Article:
22 Feb

Third Parties to Arbitration Agreements

By David Tupper and Stefani Wesley

Third parties who are strangers to an arbitration agreement, but involved in or allegedly responsible for the underlying issues in an arbitration, can significantly affect the course of an arbitration. Many arbitrations would, if in the courts, be multi-party cases. Typically, however, in an arbitration unless there is a drag-along provision in contracts between, for example, a contractor and a sub-contractor, third parties cannot be compelled to participate. Nonetheless two cases, demonstrate that in certain circumstances, third parties to an arbitration agreement can be compelled to give discovery evidence and may be able to rely on an arbitration clause to stay related litigation.

  • Third Parties can be Compelled to Produce Evidence

In Jardine Lloyd Thompson Canada Inc v Western Oil Sands Inc, the Alberta Court of Appeal held that third parties to arbitration agreements can be compelled to produce evidence in an arbitration.(1)

Western Oil Sands Inc. (“Western”) submitted a claim under an insurance policy issued by underwriters. The underwriters denied the claim. Western commenced arbitration against the underwriters, pursuant to an arbitration clause in the insurance policy. In their defence, the underwriters alleged that Western’s agent and broker, Jardine Lloyd Thompson Canada Inc. (“JLT”), made misrepresentations in obtaining the insurance policy. JLT was not a party to the insurance policy or the arbitration. SJO Catlin (“Catlin”), one of the underwriters, applied to the tribunal for an order:

  1. Compelling four JLT employees to appear for examinations for discovery; and
  2. Directing that a confidential “mutual co-operation agreement” between Western and JLT (the “Standstill Agreement”) produced.

The tribunal granted the orders sought.

The primary issue on appeal was whether the tribunal had jurisdiction to allow Catlin’s applications.

The ABCA held that, under the UNCITRAL Model Law, parties may draft arbitration agreements to suit their needs. However, if an arbitration agreement is silent, the tribunal has broad procedural discretion to conduct the arbitration in any manner it sees fit. This discretion has few limits, and includes the ability to determine the admissibility, relevance, materiality and weight of any evidence. The ABCA noted that the insurance policy did not limit the scope of examinations for discovery. Rather, it stated that examinations for discovery shall be conducted in accordance with the Alberta Rules of Court. Therefore, the ABCA held that the tribunal had jurisdiction to compel the JLT employees to appear for examinations for discovery.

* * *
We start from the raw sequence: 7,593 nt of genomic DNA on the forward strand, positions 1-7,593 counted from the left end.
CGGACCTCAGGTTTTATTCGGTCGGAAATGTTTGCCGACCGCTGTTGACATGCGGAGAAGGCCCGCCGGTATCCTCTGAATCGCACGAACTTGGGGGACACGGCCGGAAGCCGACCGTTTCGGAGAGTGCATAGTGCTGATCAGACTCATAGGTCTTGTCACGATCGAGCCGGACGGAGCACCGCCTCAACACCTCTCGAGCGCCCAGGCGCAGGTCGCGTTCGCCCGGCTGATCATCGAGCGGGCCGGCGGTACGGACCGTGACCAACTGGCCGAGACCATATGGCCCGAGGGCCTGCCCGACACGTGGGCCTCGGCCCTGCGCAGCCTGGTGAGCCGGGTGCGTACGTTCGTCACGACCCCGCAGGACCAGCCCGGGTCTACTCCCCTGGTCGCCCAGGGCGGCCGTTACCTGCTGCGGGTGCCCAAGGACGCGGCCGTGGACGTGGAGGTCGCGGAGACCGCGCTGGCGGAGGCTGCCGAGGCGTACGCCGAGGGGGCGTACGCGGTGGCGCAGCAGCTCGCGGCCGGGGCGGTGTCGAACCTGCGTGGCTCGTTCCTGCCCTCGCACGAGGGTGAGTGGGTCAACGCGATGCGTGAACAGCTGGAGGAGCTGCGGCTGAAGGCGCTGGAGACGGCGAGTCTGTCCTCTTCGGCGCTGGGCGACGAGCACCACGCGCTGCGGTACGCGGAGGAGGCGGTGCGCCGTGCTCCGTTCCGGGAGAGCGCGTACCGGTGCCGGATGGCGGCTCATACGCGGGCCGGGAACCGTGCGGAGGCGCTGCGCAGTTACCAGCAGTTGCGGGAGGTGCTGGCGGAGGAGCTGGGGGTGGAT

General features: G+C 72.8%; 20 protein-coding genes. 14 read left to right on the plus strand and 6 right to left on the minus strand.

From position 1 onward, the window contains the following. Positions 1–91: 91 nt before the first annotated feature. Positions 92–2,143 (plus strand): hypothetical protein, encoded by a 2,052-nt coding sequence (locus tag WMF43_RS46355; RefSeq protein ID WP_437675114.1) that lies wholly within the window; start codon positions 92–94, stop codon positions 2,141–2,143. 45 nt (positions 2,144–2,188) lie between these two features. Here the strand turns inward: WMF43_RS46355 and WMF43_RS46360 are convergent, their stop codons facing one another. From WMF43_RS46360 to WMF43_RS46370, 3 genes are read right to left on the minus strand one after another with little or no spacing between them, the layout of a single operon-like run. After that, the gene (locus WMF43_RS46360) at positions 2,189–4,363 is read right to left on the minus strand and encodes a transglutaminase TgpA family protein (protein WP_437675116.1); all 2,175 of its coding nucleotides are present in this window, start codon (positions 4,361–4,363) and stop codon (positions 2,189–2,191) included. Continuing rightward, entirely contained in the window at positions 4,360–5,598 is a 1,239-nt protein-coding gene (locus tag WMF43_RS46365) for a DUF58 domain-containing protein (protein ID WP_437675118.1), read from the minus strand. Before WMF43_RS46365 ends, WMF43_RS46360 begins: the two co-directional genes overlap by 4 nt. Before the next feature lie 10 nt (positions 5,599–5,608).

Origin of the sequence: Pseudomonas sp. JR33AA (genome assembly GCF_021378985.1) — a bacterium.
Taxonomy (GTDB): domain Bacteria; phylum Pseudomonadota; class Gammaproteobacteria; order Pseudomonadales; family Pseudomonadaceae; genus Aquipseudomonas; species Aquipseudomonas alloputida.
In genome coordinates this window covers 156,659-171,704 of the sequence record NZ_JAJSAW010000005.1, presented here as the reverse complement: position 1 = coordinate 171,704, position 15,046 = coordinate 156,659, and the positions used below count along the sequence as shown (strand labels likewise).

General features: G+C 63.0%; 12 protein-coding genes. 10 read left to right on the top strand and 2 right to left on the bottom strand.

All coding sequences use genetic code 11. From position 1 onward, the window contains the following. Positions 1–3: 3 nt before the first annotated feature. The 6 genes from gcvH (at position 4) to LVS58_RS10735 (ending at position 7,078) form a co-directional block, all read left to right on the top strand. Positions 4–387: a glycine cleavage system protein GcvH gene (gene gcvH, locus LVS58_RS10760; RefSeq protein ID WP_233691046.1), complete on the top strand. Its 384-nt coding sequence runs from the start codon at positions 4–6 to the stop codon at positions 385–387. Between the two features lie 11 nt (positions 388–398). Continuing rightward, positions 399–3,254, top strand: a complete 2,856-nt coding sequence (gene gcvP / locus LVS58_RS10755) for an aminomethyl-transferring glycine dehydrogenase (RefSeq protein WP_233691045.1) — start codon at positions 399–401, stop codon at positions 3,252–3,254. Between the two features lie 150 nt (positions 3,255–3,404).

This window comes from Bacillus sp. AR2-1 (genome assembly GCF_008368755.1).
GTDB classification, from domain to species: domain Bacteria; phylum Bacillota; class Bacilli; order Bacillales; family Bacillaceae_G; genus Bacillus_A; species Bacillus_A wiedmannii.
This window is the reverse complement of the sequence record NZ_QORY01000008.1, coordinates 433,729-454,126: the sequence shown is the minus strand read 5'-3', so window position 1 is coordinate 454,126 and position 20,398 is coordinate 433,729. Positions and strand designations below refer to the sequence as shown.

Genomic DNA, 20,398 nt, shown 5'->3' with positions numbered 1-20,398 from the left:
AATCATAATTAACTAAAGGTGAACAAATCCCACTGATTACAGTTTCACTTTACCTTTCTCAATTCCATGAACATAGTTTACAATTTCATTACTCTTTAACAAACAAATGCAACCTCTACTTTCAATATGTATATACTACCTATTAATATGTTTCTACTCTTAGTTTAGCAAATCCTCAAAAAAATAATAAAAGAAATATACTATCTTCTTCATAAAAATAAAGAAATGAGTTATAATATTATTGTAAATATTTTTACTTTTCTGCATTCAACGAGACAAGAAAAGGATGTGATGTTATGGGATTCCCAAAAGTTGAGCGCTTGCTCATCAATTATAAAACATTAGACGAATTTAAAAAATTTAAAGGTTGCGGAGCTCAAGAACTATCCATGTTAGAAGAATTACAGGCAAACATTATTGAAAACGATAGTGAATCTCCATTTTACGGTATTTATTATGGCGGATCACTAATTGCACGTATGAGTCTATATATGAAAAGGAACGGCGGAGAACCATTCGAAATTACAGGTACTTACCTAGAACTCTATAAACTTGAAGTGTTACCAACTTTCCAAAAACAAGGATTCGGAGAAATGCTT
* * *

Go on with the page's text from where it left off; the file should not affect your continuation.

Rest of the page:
With respect to the Standstill Agreement, the ABCA held that tribunals may seek the court’s assistance to obtain relevant evidence. However, the court is not obliged to provide assistance. Ultimately, the ABCA held that Western must produce the Standstill Agreement.

Leave was sought to appeal the decision of the ABCA to the Supreme Court of Canada but was refused.

  • Non-Signatories can be Parties

In Northwestpharmacy.com Inc v Yates, the Supreme Court of British Columbia held that non-signatories can be parties to arbitration agreements.(2)

Northwestpharmacy.com Inc. (“NWP”) entered into a contract with Omega Group Inc. (“Omega”). The contract contained an arbitration clause, for which NWP negotiated. The arbitration clause stated that “all disputes arising out of or relating to” the contract shall be settled by arbitration. A dispute arose and, rather than commencing an action against Omega, NWP commenced an action against the principals of Omega (the Yates and Tozman Defendants) and other related parties. Justice Macintosh repeatedly speculated that the NWP did so in an attempt to avoid the arbitration clause. The Yates and Tozman Defendants applied to stay the action in favour of arbitration. To be successful, the Yates and Tozman Defendants had to persuade the Court, that they should have the benefit of the contract’s arbitration clause.

Justice Macintosh held that, in certain circumstances, non-signatories can be parties to arbitration agreements. Such circumstances include when the plaintiff treats the defendant as the true party to the contract. Throughout the dispute, NWP asserted that the Yates and Tozman Defendants were the true parties to the contract. Accordingly, Justice Macintosh stayed the action in favour of arbitration. In other words, strangers to the arbitration agreement were able to rely on the arbitration clause to stay related litigation.

  • Key Takeaways

The key takeaways from the cases above are:

  1. If an arbitration agreement is silent, the tribunal has broad procedural discretion to conduct the arbitration in any manner it sees fit, including by compelling discovery of third parties;
  2. Party status may be construed broadly in certain cases; and
  3. A party cannot avoid an arbitration agreement by selective pleading.

 


(1) Jardine Lloyd Thompson Canada Inc v Western Oil Sands Inc, 2006 ABCA 18

(2) Northwestpharmacy.com Inc v Yates, 2017 BCSC 1572


 

David Tupper has arbitrated extensively in a variety of areas, including construction disputes, insurance disputes and real estate disputes.

Stefani Wesley is a student-at-law at Blake, Cassels & Graydon LLP. She obtained her JD from Queen’s University and has been an active volunteer in a number of legal areas.

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